The holidays are supposed to be about spending time with family and loved ones, but it can often turn into an expensive and materialistic occasion. Thankfully, our friends at The Federalist have pointed out why Christmas is the perfect time to teach your kids about contentment.
When I was a child, during the first few days back at school after Christmas vacation, the popular topic of conversation between friends was which presents everyone received. Did you get the hottest toy? How many presents did you have to unwrap? Did that cool relative spring for the thing you had really, really wanted and barely hoped to get? The same holds true today, perhaps more so. With more of our kids on social media, comparing not just with their local friends but with strangers countries away, the issue only seems to be growing. Your family went skiing for Christmas? So what? Someone else on Instagram got to cruise the Caribbean and opened 50 gifts, including all the new Apple products.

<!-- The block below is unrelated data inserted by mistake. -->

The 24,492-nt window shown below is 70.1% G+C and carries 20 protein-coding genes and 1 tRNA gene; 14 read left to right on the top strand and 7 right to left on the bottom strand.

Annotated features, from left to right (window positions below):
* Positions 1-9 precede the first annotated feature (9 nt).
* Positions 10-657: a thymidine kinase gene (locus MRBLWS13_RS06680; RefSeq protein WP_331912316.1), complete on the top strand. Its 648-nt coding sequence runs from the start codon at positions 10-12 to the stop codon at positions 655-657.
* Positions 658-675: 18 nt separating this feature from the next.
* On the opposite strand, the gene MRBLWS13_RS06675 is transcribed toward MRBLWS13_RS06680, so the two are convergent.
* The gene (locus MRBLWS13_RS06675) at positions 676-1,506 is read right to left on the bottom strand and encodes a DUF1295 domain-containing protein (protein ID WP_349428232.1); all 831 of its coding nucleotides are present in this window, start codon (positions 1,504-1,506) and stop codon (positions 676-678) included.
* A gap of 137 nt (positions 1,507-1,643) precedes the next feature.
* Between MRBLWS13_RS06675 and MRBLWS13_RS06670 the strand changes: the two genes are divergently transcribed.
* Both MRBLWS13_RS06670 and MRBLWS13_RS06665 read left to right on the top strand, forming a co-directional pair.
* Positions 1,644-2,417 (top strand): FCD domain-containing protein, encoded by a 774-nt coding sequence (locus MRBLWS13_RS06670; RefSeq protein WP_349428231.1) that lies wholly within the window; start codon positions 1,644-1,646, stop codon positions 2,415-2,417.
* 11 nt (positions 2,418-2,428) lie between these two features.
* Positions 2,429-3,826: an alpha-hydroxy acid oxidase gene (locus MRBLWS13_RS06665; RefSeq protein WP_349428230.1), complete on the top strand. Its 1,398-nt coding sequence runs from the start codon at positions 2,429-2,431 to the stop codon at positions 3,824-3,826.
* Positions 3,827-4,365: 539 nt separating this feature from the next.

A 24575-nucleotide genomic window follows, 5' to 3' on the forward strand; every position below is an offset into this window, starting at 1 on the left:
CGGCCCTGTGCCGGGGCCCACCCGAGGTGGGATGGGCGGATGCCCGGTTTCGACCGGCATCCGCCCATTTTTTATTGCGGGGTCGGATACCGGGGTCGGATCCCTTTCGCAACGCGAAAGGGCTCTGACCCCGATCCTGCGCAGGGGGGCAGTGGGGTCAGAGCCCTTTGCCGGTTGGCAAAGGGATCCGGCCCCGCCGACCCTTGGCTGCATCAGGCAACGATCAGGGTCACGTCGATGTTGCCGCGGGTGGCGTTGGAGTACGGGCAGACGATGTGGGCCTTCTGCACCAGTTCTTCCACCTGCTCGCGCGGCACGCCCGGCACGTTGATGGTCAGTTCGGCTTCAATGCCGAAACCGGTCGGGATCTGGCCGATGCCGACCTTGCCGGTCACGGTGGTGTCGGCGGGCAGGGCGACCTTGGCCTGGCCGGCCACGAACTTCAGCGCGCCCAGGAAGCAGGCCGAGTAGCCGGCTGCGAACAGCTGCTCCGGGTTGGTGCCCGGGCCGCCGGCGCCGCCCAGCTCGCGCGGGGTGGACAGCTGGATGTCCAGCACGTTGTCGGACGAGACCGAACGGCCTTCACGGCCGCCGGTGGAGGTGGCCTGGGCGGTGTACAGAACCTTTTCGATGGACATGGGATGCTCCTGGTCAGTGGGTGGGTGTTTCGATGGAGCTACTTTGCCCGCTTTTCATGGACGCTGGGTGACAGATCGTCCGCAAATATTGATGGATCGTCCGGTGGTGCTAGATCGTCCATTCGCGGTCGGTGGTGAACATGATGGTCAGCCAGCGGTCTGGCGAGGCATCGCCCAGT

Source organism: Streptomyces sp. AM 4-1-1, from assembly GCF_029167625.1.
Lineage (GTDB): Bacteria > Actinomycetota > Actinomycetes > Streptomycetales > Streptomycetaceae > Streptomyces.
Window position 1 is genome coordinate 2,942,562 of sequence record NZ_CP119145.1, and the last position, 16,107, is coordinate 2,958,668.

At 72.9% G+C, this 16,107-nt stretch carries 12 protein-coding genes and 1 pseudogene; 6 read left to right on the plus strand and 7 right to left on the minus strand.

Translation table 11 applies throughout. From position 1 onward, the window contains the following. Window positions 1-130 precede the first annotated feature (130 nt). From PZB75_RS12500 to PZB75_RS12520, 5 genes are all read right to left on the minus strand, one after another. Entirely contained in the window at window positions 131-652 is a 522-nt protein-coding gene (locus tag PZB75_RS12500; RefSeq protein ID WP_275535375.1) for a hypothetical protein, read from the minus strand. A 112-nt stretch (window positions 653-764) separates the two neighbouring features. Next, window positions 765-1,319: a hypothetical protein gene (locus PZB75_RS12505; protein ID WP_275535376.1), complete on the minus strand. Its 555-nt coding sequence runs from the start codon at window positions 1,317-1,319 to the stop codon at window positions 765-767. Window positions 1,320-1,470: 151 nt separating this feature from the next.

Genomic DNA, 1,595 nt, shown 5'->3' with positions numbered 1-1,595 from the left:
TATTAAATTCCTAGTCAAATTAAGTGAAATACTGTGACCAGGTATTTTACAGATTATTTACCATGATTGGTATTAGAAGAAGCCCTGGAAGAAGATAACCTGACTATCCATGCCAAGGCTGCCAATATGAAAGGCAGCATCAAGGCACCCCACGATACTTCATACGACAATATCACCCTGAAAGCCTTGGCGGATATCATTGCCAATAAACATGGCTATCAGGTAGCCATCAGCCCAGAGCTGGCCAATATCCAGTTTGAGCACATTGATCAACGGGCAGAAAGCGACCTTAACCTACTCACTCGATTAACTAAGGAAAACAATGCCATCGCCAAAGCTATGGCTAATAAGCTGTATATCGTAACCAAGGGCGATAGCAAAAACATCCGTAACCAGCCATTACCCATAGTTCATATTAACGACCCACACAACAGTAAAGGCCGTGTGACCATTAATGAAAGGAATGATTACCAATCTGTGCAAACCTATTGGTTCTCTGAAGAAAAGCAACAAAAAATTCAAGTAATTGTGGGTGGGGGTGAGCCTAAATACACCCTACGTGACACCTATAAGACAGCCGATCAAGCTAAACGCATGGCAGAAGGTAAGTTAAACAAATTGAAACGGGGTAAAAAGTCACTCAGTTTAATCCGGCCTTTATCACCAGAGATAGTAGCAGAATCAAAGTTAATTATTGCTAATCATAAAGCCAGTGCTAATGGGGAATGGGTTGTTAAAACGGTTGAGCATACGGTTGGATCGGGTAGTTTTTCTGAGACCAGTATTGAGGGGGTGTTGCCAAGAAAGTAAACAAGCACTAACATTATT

While we parents may be busy "keeping up with the Joneses," comparison is not a problem reserved for adults, nor will it go away anytime soon. Lest you despair, though, parents of modern kids, this isn't the end of the world. Inequity doesn't become less frequent in adulthood and helping our children work through it with our guidance is ideal.
It is good for children to learn well and early that life is not fair, which helps them grow into contented adults. Learning how to handle watching a best friend get a yearned-for present paves the way for coping as an adult when someone receives that much-needed and highly sought-after promotion. Daily injustices and irritations are not something to shelter our kids from, as tempting as that may be. Our kids need to deal with these small hurts and unfairness while parents can help, rather than once they are out on their own. It is simply good parenting.
Head over to The Federalist to read the full article!